The Ten Crucial Days: Princeton

James Peale (1749-1831), The Battle of Princeton, ca. 1782,

James Peale (1749-1831), The Battle of Princeton, ca. 1782,

Princeton University,

As night fell on January 2, 1777 both armies took a breath after the daylong fighting on the King’s Highway and at Assunpink Creek. Washington had a critical decision to make, and called a council of war. Would the Continental Army stay on the south bank of the Assunpink Creek and let the British wear themselves down attempting to storm the bridge, or would the army withdraw to safety?

Washington was concerned about a British flanking move in the morning, one that could potentially trap the Continentals against the Delaware with no way to retreat. There was also the garrisons at Maidenhead (Lawrenceville) and Princeton to consider. After much deliberation, Washington made his decision; the army would make a bold night march, slipping away from the British at Trenton, and strike the garrison at Princeton. Again surprise, overwhelming numbers, and firepower, would win the day. If the Americans were lucky, they might even capture the major British base at New Brunswick, where the pay chests were rumored to be located.

The plan was a race; the Continental Army had to stay one-step ahead of Cornwallis and the main British force. Failure meant destruction by the larger, better trained, better equipped, British. Washington knew that a fair race would end in disaster, so a head start was needed.

After dark on January 2, Washington decided to steal a march on Cornwallis. A small force would stay at the Assunpink Creek, and convince the British that the Continental Army remained in place. Their job was to maintain the campfires, dig entrancements, occasionally lob a cannonball across the creek, and generally cause a ruckus.

While these men were at work, Washington would take the rest of the army by a secondary road towards Princeton. The plan was similar to the attack on Trenton: surround the town, cut the roadways to prevent escape, destroy the garrison, and capture their supplies. Speed was essential. The Continental army would outnumber the Princeton garrison roughly five-to-one, and would bring thirty-five cannon compared to the British’s eight.

By 2 AM, the Continental Army was on the road, slipping away from the unsuspecting British. They would march along Quaker Road, take a disused farm lane, Sawmill Road, and approach Princeton from the south. Continental Intelligence had provided Washington with a map of the defenses of Princeton, and Sawmill Road would allow a safer approach than the busier King’s Highway, which the British had fortified with earthworks and artillery emplacements.

Guarding Princeton was Lieutenant Colonel Charles Mawhood, in command of the reserve Fourth Brigade. With him were his own British 17th Regiment of Foot, 40th Regiment of Foot, 55th Regiment of Foot, a detachment from the 16th Light Dragoons, and a mixed unit of recruits and convalescents returning to their parent units. In total about 1,200 men, supported by a battery from the Royal Artillery with eight cannon. Mawhood had been ordered by Cornwallis to depart Princeton on January 3, and rejoin the main body at Trenton, an order that would change everything.

When Washington arrived at the intersection of Sawmill Road and Quaker Road, he divided his forces, much as he did at Trenton. A smaller force, under Brigadier Generals Thomas Mifflin and Matthias Alexis Roche de Fermoy, would continue up Quaker Road and seize the bridge over Stony Brook, located at the intersection with the King’s Highway. If possible, a detachment of this force would then continue to cut the roads north of town.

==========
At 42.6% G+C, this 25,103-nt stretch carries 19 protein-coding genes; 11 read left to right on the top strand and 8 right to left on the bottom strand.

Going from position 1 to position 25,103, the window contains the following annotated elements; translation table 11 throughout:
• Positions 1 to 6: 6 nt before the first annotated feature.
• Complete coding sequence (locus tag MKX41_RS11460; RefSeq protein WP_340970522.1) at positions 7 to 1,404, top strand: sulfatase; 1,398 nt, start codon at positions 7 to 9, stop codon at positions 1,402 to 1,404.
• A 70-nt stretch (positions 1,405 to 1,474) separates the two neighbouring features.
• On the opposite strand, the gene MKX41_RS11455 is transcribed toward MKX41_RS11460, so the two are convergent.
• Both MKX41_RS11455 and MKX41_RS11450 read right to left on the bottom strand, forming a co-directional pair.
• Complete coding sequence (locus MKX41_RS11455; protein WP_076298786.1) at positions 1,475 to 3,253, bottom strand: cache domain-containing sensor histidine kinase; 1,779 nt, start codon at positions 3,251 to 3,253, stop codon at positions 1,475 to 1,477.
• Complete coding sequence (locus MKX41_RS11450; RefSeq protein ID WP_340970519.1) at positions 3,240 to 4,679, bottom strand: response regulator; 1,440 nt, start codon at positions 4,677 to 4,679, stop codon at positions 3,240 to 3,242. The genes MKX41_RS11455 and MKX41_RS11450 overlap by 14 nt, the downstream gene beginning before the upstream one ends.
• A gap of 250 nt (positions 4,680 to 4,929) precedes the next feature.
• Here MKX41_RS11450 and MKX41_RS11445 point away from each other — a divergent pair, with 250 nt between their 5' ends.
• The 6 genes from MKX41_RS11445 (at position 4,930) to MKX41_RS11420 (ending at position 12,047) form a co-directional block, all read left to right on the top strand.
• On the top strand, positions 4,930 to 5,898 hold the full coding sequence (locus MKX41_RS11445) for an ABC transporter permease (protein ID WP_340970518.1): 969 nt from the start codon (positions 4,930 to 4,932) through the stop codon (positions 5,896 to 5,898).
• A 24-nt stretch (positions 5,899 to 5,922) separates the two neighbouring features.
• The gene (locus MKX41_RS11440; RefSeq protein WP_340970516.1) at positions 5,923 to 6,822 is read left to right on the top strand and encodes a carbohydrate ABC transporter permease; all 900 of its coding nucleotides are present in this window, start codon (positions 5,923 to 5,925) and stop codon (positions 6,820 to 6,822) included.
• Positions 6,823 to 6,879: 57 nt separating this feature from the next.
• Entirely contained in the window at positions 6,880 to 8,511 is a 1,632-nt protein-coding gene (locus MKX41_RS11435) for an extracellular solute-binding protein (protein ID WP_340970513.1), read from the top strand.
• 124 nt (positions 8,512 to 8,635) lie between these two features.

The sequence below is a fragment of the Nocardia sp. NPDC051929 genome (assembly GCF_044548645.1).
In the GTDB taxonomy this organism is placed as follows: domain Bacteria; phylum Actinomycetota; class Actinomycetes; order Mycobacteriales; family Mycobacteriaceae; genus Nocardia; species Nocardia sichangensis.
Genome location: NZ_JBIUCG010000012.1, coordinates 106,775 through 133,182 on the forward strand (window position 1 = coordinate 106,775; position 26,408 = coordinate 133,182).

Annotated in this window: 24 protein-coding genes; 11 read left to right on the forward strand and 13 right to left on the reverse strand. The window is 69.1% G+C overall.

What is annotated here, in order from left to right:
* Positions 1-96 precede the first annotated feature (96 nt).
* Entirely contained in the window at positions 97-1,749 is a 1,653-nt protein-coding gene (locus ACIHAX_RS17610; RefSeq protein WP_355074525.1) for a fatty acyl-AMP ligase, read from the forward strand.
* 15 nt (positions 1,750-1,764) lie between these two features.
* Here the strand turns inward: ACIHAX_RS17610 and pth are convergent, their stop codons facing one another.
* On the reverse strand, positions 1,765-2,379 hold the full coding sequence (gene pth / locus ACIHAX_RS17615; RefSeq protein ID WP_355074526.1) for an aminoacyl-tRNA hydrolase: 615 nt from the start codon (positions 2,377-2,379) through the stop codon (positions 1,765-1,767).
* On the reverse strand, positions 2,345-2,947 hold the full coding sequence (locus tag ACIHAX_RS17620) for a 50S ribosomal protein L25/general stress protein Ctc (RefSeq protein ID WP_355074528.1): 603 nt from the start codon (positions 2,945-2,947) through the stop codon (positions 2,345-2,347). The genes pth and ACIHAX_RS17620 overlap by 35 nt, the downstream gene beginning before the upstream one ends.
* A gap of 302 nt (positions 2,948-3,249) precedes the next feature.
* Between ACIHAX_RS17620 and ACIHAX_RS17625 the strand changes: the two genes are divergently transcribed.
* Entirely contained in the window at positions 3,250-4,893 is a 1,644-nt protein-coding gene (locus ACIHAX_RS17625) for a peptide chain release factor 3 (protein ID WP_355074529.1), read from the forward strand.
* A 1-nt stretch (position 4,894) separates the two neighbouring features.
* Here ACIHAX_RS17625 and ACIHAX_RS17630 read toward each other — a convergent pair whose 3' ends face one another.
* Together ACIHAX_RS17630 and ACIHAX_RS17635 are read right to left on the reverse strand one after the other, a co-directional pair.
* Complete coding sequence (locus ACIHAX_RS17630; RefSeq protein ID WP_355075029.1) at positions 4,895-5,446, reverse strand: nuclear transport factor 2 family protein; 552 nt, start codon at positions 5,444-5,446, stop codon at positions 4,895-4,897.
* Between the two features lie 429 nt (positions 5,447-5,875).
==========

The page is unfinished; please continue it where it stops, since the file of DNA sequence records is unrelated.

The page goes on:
In the vanguard of Washington’s main body was Major General John Sullivan’s Division, behind them was Major General Nathanial Greene’s Division, these were the troops that had performed so well at Trenton and would again lead the attack. Behind the two veteran Divisions were the Philadelphia Associators under Brigadier General John Cadwalader, thwarted by the Delaware on Christmas Day, they were unable to participate in the Battle of Trenton, and were still green and untested. The entire force would continue down Sawmill Road to Princeton.

At daybreak, Washington’s main body was moving past the farms belong to the Clarke brothers, Thomas and William. One of his officers spotted a glint of light and a splash of scarlet on a rise, Cochrane’s Hill, across Stony Brook and raised the alarm. As Washington arrived, two British horsemen arrived on the hill, and then quickly disappeared. Soon thereafter a column of Redcoats appeared, marching at the quick step, back towards town. Both armies had spotted each other; in an instant, Washington’s plan was ruined. The battle had turned into a classic meeting engagement, where split second decisions could win or lose the battle.

Washington had a problem, he did not know if the British column was the entire garrison, or just a portion. His flank and rear were threatened by the column, but if he diverted his entire army the element of surprise would be lost. Washington made a snap decision; he would screen the main body as it continued into town and delay the British column.

Mawhood quickly identified the threat to his command, and his entrusted garrison; his solution was simple: attack. Sending his supply wagons ahead of his now reversed column, he sent the 40th and 55th to follow them and secure the town. At the Thomas Olden house, he deployed his 17th Regiment into line of battle, supported by the artillery and detachments. On either flank, were troopers from the 16th Light Dragoons, mounted on the left, and dismounted on the right. 

Not knowing he was facing most of the British brigade, Washington sent Brigadier General Hugh Mercer’s brigade across the Clarke farms supported by two cannon under Captain John Neil. Mercer’s 300 men were an excellent screening force, made up of mostly riflemen they advanced towards a ridge and orchard near William Clarke’s farm. They took position along a fence on the edge of the orchard and waited.